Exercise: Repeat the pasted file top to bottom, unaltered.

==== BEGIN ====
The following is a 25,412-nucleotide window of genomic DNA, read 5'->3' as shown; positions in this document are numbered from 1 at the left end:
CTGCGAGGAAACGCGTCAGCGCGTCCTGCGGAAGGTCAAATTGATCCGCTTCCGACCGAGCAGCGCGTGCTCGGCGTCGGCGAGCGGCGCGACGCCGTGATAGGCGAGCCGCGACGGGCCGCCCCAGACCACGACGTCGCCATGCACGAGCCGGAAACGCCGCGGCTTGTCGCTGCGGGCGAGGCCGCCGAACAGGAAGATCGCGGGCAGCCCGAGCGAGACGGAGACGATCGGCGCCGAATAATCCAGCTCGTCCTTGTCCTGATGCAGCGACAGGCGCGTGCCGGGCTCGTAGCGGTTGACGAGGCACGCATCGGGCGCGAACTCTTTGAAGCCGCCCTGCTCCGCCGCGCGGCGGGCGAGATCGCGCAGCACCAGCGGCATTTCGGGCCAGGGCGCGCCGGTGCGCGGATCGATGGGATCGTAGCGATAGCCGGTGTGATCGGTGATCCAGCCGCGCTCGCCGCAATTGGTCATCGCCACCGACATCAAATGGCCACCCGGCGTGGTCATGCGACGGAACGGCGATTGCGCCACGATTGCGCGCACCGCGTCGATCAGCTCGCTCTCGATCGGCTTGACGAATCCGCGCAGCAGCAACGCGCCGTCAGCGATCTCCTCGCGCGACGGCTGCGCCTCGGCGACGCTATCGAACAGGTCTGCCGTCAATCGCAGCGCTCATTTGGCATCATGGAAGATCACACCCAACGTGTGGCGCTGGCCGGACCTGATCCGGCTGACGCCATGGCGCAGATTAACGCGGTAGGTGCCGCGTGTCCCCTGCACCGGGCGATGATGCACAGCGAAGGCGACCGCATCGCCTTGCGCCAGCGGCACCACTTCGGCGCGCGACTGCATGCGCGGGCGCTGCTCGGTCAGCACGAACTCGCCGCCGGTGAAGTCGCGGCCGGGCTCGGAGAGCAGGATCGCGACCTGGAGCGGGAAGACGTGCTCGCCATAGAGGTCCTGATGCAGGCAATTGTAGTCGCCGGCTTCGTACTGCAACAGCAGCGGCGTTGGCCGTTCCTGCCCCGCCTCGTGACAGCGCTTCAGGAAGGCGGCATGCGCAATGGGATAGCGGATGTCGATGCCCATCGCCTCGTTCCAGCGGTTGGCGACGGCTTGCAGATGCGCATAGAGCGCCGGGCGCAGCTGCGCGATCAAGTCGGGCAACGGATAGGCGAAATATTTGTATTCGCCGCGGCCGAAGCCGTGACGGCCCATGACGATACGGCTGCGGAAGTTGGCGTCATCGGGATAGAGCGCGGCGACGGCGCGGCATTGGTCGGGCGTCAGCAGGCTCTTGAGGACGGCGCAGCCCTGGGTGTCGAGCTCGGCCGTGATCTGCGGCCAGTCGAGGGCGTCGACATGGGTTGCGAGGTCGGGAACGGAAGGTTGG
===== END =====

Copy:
The following is a 25,412-nucleotide window of genomic DNA, read 5'->3' as shown; positions in this document are numbered from 1 at the left end:
CTGCGAGGAAACGCGTCAGCGCGTCCTGCGGAAGGTCAAATTGATCCGCTTCCGACCGAGCAGCGCGTGCTCGGCGTCGGCGAGCGGCGCGACGCCGTGATAGGCGAGCCGCGACGGGCCGCCCCAGACCACGACGTCGCCATGCACGAGCCGGAAACGCCGCGGCTTGTCGCTGCGGGCGAGGCCGCCGAACAGGAAGATCGCGGGCAGCCCGAGCGAGACGGAGACGATCGGCGCCGAATAATCCAGCTCGTCCTTGTCCTGATGCAGCGACAGGCGCGTGCCGGGCTCGTAGCGGTTGACGAGGCACGCATCGGGCGCGAACTCTTTGAAGCCGCCCTGCTCCGCCGCGCGGCGGGCGAGATCGCGCAGCACCAGCGGCATTTCGGGCCAGGGCGCGCCGGTGCGCGGATCGATGGGATCGTAGCGATAGCCGGTGTGATCGGTGATCCAGCCGCGCTCGCCGCAATTGGTCATCGCCACCGACATCAAATGGCCACCCGGCGTGGTCATGCGACGGAACGGCGATTGCGCCACGATTGCGCGCACCGCGTCGATCAGCTCGCTCTCGATCGGCTTGACGAATCCGCGCAGCAGCAACGCGCCGTCAGCGATCTCCTCGCGCGACGGCTGCGCCTCGGCGACGCTATCGAACAGGTCTGCCGTCAATCGCAGCGCTCATTTGGCATCATGGAAGATCACACCCAACGTGTGGCGCTGGCCGGACCTGATCCGGCTGACGCCATGGCGCAGATTAACGCGGTAGGTGCCGCGTGTCCCCTGCACCGGGCGATGATGCACAGCGAAGGCGACCGCATCGCCTTGCGCCAGCGGCACCACTTCGGCGCGCGACTGCATGCGCGGGCGCTGCTCGGTCAGCACGAACTCGCCGCCGGTGAAGTCGCGGCCGGGCTCGGAGAGCAGGATCGCGACCTGGAGCGGGAAGACGTGCTCGCCATAGAGGTCCTGATGCAGGCAATTGTAGTCGCCGGCTTCGTACTGCAACAGCAGCGGCGTTGGCCGTTCCTGCCCCGCCTCGTGACAGCGCTTCAGGAAGGCGGCATGCGCAATGGGATAGCGGATGTCGATGCCCATCGCCTCGTTCCAGCGGTTGGCGACGGCTTGCAGATGCGCATAGAGCGCCGGGCGCAGCTGCGCGATCAAGTCGGGCAACGGATAGGCGAAATATTTGTATTCGCCGCGGCCGAAGCCGTGACGGCCCATGACGATACGGCTGCGGAAGTTGGCGTCATCGGGATAGAGCGCGGCGACGGCGCGGCATTGGTCGGGCGTCAGCAGGCTCTTGAGGACGGCGCAGCCCTGGGTGTCGAGCTCGGCCGTGATCTGCGGCCAGTCGAGGGCGTCGACATGGGTTGCGAGGTCGGGAACGGAAGGTTGG